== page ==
Like every other newsroom, WRAL-TV is grappling with the unique challenges of covering the coronavirus. But the Capitol Broadcasting station in Raleigh is also exploring those challenges publicly in the latest episode of a new podcast called How to Commit Journalism. The project is an exercise in what my colleague Frank Mungeam calls “showing your work” — and a calculated bid to reinforce WRAL’s historically strong brand at a time when journalism is under suspicion.
In the new coronavirus episode, the station’s assistant news director and its head of digital content explain the careful decision-making that informs their coverage day to day. “We had this idea of really pulling back the curtain in this age of mistrust around the media and how the media is being attacked on all sides,” says Shelly Leslie, Capitol’s GM of audience development, a 32-year station veteran who oversees the 23 podcasts in the company’s network. “We really wanted to be transparent and say, ‘Look, how do we cover the news? What kind of questions do we ask?’ What is the integrity of our newsrooms?’
All six episodes published since How to Commit Journalism debuted on January 31 “pull back the curtain” by interviewing the station’s journalists about how they do what they do — and the occasional dilemmas they face while doing it. The host is Ashley Talley, who created a true-crime podcast in her previous job as news director at WMBF in Myrtle Beach, SC. Talley arrived at WRAL in September in the newly-created and creatively-named position of Enterprise Executive Producer. “[I manage] things you’re not going to see on other stations,” she explains. In her podcast, she wants to show that “We aren’t just making up things and slapping them on [TV]. We’re being thoughtful, we’re being deliberate about our coverage choices. And most people don’t get that view of news.”
In the strong opening episode, Talley interviews veteran crime reporter Amanda Lamb about a controversial DWI stop that resulted in a complaint of improper touching against the officer who conducted the pat-down. Lamb explains why she convinced her bosses to hold the story for a day, despite having dramatic body-cam video of the incident. “The pressure to deliver the story that you’re working on is there in every newsroom in America,” Leslie says. “But [this episode is about] having the courage to stop and say, when necessary, ‘Look, wait, wait, wait. We shouldn’t put this video on the air just because we have it. We should stop and think about the ramifications and whose lives are going to be touched. What are the unintended consequences of doing that?”
The other episodes to date also explore the story behind the story, mixing background detail on news events with revelations about the process of bringing them to air. The podcast digs into an investigative piece on facial-recognition software used by the Raleigh Police Department; the emotionally charged lawsuits around taking down Confederate monuments; the work that goes into the station’s long-form documentaries; and the difficulties of political reporting in our partisan and polarized media environment, smartly laid out by state-house bureau chief Laura (no relation to Shelly) Leslie. “Letting Laura really enunciate her feelings, personally and professionally, about what it’s like to cover politics is exactly what we’re going for,” says Talley.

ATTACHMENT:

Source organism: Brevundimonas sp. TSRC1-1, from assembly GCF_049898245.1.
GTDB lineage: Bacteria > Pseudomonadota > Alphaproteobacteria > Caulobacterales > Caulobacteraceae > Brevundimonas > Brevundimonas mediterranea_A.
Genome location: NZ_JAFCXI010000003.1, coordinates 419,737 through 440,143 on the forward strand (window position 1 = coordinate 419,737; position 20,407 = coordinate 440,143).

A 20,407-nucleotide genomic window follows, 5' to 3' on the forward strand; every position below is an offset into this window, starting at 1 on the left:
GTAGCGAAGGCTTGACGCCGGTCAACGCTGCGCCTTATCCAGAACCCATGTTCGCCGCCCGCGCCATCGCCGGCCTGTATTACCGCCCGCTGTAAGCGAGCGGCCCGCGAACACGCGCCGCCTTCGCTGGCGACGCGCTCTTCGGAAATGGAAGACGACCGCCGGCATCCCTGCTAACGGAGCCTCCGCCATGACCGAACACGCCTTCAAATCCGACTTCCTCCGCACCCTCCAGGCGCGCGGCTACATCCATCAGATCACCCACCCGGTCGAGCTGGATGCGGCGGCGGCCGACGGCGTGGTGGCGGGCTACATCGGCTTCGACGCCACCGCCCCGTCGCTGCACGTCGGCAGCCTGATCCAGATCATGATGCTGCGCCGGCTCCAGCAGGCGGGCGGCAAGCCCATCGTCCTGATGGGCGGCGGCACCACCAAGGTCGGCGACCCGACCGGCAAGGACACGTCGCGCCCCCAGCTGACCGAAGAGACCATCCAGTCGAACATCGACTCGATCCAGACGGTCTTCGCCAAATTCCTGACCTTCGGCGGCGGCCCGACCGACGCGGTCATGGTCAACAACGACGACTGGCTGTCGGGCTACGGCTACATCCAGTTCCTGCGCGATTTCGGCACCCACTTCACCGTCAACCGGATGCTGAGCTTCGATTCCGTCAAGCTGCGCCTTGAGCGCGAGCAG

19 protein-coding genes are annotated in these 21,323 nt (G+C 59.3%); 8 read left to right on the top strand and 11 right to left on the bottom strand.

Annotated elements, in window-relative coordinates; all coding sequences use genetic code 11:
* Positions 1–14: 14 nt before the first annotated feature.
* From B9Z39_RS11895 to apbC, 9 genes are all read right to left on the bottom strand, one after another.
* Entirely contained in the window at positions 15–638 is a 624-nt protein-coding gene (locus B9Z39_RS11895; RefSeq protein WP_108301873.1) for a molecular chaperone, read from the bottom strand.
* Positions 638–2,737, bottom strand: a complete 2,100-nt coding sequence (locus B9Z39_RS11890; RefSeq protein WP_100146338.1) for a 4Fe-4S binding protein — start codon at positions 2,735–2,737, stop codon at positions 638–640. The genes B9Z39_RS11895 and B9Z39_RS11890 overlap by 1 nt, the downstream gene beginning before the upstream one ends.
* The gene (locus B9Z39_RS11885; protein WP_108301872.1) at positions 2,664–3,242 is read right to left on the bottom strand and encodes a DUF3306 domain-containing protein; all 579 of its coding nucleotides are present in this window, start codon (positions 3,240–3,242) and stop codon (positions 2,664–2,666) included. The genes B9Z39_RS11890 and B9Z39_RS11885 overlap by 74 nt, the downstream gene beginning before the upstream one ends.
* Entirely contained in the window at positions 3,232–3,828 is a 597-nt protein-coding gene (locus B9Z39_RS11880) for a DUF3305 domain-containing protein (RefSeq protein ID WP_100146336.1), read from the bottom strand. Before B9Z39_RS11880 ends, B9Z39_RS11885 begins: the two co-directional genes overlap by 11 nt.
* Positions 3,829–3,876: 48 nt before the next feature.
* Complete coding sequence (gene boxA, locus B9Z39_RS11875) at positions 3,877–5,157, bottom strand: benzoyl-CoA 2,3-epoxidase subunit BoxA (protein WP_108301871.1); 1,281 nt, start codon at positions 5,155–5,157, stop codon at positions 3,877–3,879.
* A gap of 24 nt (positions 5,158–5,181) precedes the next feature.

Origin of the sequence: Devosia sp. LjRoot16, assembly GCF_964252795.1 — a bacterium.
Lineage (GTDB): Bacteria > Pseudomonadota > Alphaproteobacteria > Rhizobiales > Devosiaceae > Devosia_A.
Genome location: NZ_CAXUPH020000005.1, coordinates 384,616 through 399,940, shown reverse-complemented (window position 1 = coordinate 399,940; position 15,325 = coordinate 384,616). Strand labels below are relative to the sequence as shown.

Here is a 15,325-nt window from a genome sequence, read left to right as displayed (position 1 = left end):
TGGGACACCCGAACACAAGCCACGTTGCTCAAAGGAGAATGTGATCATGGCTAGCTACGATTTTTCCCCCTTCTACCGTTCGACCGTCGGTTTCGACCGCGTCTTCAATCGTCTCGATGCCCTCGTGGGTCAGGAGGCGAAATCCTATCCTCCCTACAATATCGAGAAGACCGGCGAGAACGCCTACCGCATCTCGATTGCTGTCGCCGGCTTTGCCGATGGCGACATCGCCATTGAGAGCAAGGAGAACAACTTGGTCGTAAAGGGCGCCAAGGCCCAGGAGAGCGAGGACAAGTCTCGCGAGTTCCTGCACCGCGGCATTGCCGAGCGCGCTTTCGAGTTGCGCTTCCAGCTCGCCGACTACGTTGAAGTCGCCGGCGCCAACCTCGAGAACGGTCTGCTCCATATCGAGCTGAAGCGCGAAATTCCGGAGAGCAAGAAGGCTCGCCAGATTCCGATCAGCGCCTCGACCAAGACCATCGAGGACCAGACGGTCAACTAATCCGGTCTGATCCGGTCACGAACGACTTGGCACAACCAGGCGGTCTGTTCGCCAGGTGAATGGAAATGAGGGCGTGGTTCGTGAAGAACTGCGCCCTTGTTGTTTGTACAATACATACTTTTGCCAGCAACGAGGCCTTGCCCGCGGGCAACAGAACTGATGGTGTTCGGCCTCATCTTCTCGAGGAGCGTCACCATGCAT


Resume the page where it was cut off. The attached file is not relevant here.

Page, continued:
The executives say they hope to build loyalty among existing WRAL viewers and perhaps attract new ones who are more interested in podcasts than newscasts. “If it’s got the WRAL brand on it. we want people to inherently know and trust the kind of thoughtful journalism that’s gone into what they’re looking at, or listening to,” says Shelly Leslie.
The podcast does make a compelling case for the hard-working and experienced journalists at WRAL. That said, no one really expects the die-hard #fakenews crowd to listen to How to Commit Journalism and change its views of “mainstream media.” But Shelly Leslie also wants to differentiate local news and straightforward journalism from opinionated prime-time cable news fare. “I think local journalists are getting lumped in with cable news. And I think it’s a crime, what’s happening to the news and local news in particular, to get lumped in that way. And I think [the podcast is] a stake in the ground to say, ‘No, that’s not what is happening at WRAL-TV.’”
As for the latest installment: “The Challenges of Covering the Coronavirus” is the fastest-growing episode ever in Capitol’s entire podcast network.
Listen to an episode of How to Commit Journalism: